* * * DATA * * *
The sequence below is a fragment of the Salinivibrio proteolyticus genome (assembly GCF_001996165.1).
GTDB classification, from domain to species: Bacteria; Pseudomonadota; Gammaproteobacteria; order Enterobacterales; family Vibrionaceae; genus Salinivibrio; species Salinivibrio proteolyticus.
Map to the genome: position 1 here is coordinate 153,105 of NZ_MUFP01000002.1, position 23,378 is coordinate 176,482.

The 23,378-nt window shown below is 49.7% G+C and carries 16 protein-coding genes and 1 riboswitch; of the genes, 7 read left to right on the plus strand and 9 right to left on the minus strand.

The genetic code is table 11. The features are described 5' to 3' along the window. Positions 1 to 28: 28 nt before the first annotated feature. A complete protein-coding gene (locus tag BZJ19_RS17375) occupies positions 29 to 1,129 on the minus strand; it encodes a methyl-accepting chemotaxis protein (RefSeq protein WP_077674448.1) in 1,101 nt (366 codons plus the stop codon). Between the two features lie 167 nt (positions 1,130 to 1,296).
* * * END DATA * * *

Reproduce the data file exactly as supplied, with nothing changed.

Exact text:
The sequence below is a fragment of the Salinivibrio proteolyticus genome (assembly GCF_001996165.1).
GTDB classification, from domain to species: Bacteria; Pseudomonadota; Gammaproteobacteria; order Enterobacterales; family Vibrionaceae; genus Salinivibrio; species Salinivibrio proteolyticus.
Map to the genome: position 1 here is coordinate 153,105 of NZ_MUFP01000002.1, position 23,378 is coordinate 176,482.

The 23,378-nt window shown below is 49.7% G+C and carries 16 protein-coding genes and 1 riboswitch; of the genes, 7 read left to right on the plus strand and 9 right to left on the minus strand.

The genetic code is table 11. The features are described 5' to 3' along the window. Positions 1 to 28: 28 nt before the first annotated feature. A complete protein-coding gene (locus tag BZJ19_RS17375) occupies positions 29 to 1,129 on the minus strand; it encodes a methyl-accepting chemotaxis protein (RefSeq protein WP_077674448.1) in 1,101 nt (366 codons plus the stop codon). Between the two features lie 167 nt (positions 1,130 to 1,296).